Memorial and Biographical History of Dallas County, Texas. Page: 453 of 1,110
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HISTO R Y OF DALLAS COUNTY.
marriage Mr. and Mrs. Merrifield settled on
the headright he had purchased and he soon
after closed up his business in Dallas and
began giving his entire attention to agricultural
pursuits, which he followed until his
death. They became the parents of six children,
five of whom still survive: Sarah Elizabeth,
the wife of James Freeman; Williamn
Jefferson; Thomas Alexander; John Samuel,
who died in 1878 at the age of eight months;
Charles Boone and Rachel J.
Mr. Merrifield was a member of the
Methodist Episcopal Church, and died while
in full communion with that church, Septenmber
8, 1888, not only his immediate and sorrowing
family mourning his loss, but also a
large circle of friends. He was a member of
the A. F. and A. M., socially. During the
Civil war he served in the Commissary Department.
His widow, who is also a member
of the Methodist Episcopal Church, resides
on the home place which is managed by one
of her sons. Mr. Merrifield first started out
in life on borrowed capital, but by giving
his closest attention to his business, and by
good management, he accumulated a large
property, becoming the owner of 1,080 acres of
land, some of the most fertile of Dallas county.
He was a successsul business man, and his
honorable way of conducting his affairs won
him the confidence and esteem of all who
L. STUART, carpenter and builder of
Dallas, was born in Lincolnton, Lincoin
county, North Carolina, in 1841,
the third in a family of eight children of N.
T. and Caroline (Robinson) Stuart, natives
also of North Carolina. His father, a mechanic
and farmer, and his mother are still
living, on a farm in North Carolina. The Stuarts
of North Carolina are descendants of two
brothers, Scotchmen, who settled near Davison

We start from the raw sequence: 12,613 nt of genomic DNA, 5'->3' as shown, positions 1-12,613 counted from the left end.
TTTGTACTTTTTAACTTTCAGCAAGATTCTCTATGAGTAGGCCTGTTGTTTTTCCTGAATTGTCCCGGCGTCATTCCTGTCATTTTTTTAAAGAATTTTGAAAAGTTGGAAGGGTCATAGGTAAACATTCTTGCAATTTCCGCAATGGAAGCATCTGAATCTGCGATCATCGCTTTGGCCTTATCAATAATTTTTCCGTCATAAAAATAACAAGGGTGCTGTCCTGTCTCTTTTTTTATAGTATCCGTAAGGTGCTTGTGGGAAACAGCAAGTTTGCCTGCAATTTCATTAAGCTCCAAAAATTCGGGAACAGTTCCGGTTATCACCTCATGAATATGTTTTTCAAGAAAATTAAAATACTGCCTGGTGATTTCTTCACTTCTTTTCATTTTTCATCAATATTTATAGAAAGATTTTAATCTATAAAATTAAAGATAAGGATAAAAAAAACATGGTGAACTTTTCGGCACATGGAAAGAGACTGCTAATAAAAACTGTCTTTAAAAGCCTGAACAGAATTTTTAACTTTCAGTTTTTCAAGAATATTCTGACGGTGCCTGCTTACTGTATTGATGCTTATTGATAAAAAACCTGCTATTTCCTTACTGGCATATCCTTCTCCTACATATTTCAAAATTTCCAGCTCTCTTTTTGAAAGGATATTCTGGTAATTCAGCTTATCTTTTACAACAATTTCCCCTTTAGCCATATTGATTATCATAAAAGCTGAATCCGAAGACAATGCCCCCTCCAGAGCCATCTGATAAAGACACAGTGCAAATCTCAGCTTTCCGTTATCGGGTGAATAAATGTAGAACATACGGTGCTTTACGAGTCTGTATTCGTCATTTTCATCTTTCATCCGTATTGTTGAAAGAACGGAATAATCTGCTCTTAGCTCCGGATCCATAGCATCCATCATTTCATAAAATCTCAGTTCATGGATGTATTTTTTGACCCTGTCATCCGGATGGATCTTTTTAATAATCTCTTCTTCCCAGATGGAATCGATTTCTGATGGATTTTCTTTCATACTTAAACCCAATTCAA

College, that State, before the Revolution.
Both the grandfathers were in the Revolutionary
war and grandfather Robinson was a
soldier also in the war of 1812; he was a native
of County cork, Ireland.
Mr. Stuart, whose name heads this sketch,
was attending a military college of Charlotte
at the breaking out of the war, and in 1862
he enlisted, at Lincolnton, in Company G,
Fifty-seventh North Carolina Volunteer Infantry,
as a private and color-bearer, or Sergeant,
and was engaged in the battle of Seven
Pines, the Wilderness, of the Shenandoah
Valley, etc. At the battle of the Wilderness
he received a gunshot wound which was so
severe that he was left on the field for dead.
He was confined in the hospital at Richmond,
Virginia, from May to July. Afterward he
received another gunshot wound in the foot,
at the battle of Winchester, an he was also
engaged in the battle of Petersburg and at
Newbern. He was paroled at Appomattox
Court-Honse in 1865.
Returning to North Carolina, he attended
school six months. He was married in Columbia,
the capital of South Carolina, December
23, 1867, to Eliza Gibson, a native
of that State and daughter of Nicholas and
Onslow (Hussey) Gibson, natives also of that
State, respectively of Fairfield and Charleston.
Her father was a cotton buyer and in
later life a railroad agent, and was finally
killed at Killian's mill, South Carolina, in
1850, in a railroad wreck. Her mother died
in 1862, in the same State. Her grandfather
Hussey, a native of England, was a
seafaring man who lost his vessels during
the Revolutionary war. After his marriage
Mr. Stuart settled in South Carolina. In
1872 he came to Dallas, and since that time
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Lewis Publishing Company. Memorial and Biographical History of Dallas County, Texas., book, 1892; Chicago, Illinois. (texashistory.unt.edu/ark:/67531/metapth20932/m1/453/: accessed August 18, 2017), University of North Texas Libraries, The Portal to Texas History, texashistory.unt.edu; crediting Dallas Public Library.